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    I think the best compact workout you can do costs as much as a couple of dumbells and plates.

    1) 2 x 8-10 lunges - works quads, hamstrings, glutes, and many supporting muscles... must do them correctly, with no more than 90 degrees of knee flexion and very controlled movements... take it easy at first and do a few reps with no weight, then build up from there - this is not an exercise you want to overdo! (your ass/legs will thank you)

    2) 2 x 25 crunches - twisting for one set

    3) 2 x 20 pushups - good not only for the chest/triceps, but for your supporting back muscles

    4) 2 x 10-12 curl/shoulder press - bring the dumbell up in a curl, then move right into a shoulder press... no need to get too agressive with the weights, as over-stressing the shoulder isn't worth it unless you have very Ahnuld-like objectives

    Those four exercises are quick, work huge amounts of muscle, don't create quad/hamstring or ab/hip flexor imbalances that can lead to injury, and promote excellent back health. Having a strong back, abs, and glutes will also make you more comfortable in the saddle in extended rides. *





    *Boogs is not responsible for heart attacks, strokes, multiple rib fractures, early-onset Alzheimers Disease, Type 2 Diabeties, Alien-Hand Syndrome, Scurvy, mild Schizophrenia, or any other physiological, psychological, or fiscal complications as a result of following this program.

  19. #19
    Focus on the future alison_in_oh's Avatar
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    Quote Originally Posted by WJ13US
    Alison: I've done the 20 rep squats for a long time (don't anymore I'm kind of too old). But the weight should be that you are fatigued after about the first five, suffer through the next five, in pain for the next five, then in another world all together for the final five. I was never sure why the cops never came to my house while doing my 20 rep squats with all the screaming and all. Do that once a week they see how your legs (and a lot of other parts of your body) get stronger. Couple that with a 15 rep dead lift (on another day) and you'll be unstoppable.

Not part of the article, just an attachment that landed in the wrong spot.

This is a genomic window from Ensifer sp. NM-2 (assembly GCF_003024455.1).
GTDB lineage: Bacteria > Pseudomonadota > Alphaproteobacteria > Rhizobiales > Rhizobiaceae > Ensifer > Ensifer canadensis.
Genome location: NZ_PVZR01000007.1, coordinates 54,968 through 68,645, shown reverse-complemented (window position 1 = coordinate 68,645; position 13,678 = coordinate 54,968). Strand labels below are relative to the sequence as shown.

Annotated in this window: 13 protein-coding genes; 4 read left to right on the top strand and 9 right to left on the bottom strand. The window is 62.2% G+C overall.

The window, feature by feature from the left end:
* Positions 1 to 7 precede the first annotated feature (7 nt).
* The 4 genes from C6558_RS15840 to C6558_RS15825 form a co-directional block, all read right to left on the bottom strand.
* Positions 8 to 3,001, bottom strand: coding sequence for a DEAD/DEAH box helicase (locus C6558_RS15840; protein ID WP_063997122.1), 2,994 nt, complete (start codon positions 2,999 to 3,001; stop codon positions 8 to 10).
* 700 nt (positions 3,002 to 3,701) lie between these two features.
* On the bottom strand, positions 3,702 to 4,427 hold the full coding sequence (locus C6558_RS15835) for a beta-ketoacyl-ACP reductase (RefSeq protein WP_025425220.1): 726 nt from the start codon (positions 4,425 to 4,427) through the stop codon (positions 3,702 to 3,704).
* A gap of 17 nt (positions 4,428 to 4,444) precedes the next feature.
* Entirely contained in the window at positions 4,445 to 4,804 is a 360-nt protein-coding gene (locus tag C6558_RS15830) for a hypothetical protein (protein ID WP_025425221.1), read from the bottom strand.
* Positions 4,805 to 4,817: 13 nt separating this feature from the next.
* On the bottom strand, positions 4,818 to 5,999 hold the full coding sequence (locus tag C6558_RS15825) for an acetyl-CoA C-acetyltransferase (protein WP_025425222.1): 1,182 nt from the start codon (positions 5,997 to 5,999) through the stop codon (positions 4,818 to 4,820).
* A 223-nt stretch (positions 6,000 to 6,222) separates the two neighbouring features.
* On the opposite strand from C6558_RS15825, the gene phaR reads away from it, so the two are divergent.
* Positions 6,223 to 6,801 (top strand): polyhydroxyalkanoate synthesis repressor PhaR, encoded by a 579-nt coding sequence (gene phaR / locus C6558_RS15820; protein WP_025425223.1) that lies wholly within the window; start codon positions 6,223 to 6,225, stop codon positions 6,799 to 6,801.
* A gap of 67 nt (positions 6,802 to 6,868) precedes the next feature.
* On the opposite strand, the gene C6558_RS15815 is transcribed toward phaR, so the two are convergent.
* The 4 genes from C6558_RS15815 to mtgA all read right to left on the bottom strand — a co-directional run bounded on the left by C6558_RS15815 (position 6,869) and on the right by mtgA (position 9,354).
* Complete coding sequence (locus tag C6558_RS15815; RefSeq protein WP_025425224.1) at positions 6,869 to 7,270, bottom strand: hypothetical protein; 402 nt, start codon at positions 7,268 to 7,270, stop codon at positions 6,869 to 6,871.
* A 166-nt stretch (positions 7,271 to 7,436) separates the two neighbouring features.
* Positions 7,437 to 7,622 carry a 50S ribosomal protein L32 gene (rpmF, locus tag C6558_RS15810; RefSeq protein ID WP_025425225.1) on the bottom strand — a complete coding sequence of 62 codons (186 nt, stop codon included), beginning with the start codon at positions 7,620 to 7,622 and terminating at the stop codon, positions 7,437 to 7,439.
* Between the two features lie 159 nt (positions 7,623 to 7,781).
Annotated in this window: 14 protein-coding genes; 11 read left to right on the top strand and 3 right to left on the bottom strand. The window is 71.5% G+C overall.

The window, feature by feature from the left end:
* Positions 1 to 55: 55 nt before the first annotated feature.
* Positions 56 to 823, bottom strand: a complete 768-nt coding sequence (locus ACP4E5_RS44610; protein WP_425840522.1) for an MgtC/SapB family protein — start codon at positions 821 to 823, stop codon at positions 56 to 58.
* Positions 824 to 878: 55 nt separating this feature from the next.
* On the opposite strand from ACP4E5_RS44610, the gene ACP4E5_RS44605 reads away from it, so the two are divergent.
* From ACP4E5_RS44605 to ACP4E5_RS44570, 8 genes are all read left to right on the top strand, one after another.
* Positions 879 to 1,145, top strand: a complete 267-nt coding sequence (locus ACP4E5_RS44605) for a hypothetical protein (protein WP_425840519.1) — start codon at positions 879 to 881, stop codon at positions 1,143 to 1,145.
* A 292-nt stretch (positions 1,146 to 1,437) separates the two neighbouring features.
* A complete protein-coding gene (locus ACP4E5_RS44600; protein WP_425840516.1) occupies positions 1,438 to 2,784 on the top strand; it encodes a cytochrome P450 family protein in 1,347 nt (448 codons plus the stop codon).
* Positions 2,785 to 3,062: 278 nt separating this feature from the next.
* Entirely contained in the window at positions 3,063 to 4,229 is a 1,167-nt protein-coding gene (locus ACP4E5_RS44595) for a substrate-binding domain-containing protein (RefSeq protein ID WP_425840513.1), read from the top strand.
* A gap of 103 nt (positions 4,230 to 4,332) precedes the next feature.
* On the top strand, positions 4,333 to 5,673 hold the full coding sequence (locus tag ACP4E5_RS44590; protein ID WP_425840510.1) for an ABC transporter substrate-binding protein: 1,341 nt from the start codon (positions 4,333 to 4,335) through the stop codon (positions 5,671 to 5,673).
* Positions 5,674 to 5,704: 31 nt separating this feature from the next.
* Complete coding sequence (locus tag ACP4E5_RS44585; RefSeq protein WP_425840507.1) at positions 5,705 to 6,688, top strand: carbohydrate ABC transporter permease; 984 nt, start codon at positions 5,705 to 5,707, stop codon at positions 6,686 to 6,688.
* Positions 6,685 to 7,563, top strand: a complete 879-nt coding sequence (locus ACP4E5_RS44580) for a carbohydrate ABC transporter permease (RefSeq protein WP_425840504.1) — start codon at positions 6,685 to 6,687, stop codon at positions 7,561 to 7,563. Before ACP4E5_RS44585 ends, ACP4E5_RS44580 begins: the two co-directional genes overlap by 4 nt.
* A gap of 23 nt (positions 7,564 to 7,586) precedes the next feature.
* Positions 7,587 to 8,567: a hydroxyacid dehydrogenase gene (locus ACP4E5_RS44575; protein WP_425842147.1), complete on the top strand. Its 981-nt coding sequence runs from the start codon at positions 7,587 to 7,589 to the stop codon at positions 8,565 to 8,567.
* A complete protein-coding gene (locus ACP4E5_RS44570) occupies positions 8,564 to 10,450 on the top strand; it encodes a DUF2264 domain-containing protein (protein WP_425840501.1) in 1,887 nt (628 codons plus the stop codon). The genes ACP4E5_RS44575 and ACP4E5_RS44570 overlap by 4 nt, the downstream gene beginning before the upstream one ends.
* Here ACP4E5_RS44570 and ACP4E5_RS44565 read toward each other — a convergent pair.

If you bike competively I would suggest doing them on the off season.
    Yeah, I'm totally looking forward to lifting heavy, especially squats, this winter. But since I'm racing and riding hard right now, working just to the point of a little burn seems like a good compromise.

    On a "gym rats" community I frequent, someone posted this link to how to get a stripper body. http://www.stripper-faq.org/tools.htm The site advocates 3 sets of 20 squats, and "The squats should be to failure, it should be VERY hard to hit 20. Like having a baby hard." For some reason that always cracks me up. (They also suggest SLDL in sets of 10.)

  20. #20
    Senior Member skydive69's Avatar
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    Quote Originally Posted by alison_in_oh
    Hee. I was thinking of you Monday when I set out to do 2 sets of 12 squats (with laughably small amounts of dumbbell weight), but when I was mildly fatigued on the 12th one, I decided just to do one set of 20! The last one burned a little, and I got some nice DOMS the next day.
    Great Alison, DOMS means that you will return stronger on the next workout when those muscle fibers recruit some new pals to join the fray to combat your efforts! It will translate very nicely to your riding - especially on hills and sprints.
    www.brokennecktobrokenrecords.com

  21. #21
    Bad Mutha Hucka CyniQ's Avatar
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    Quote Originally Posted by skydive69
    The 20 rep breathing squat routine was published in a book by Perry Rader, the founder of Ironman magazine (before it became the usual glitz showcase for those pumped on on juice). Yes, it is old, but it is also the mainstay of a very modern book entitled "Super Squats" and the routine is still used by some seriously strength oriented folks. It is a rather hardcore approach however, because that approach preaches the following: Use a weight for which you can do 10 reps, but do 20! It is incredibly painful, and a great stimulus to the complete body.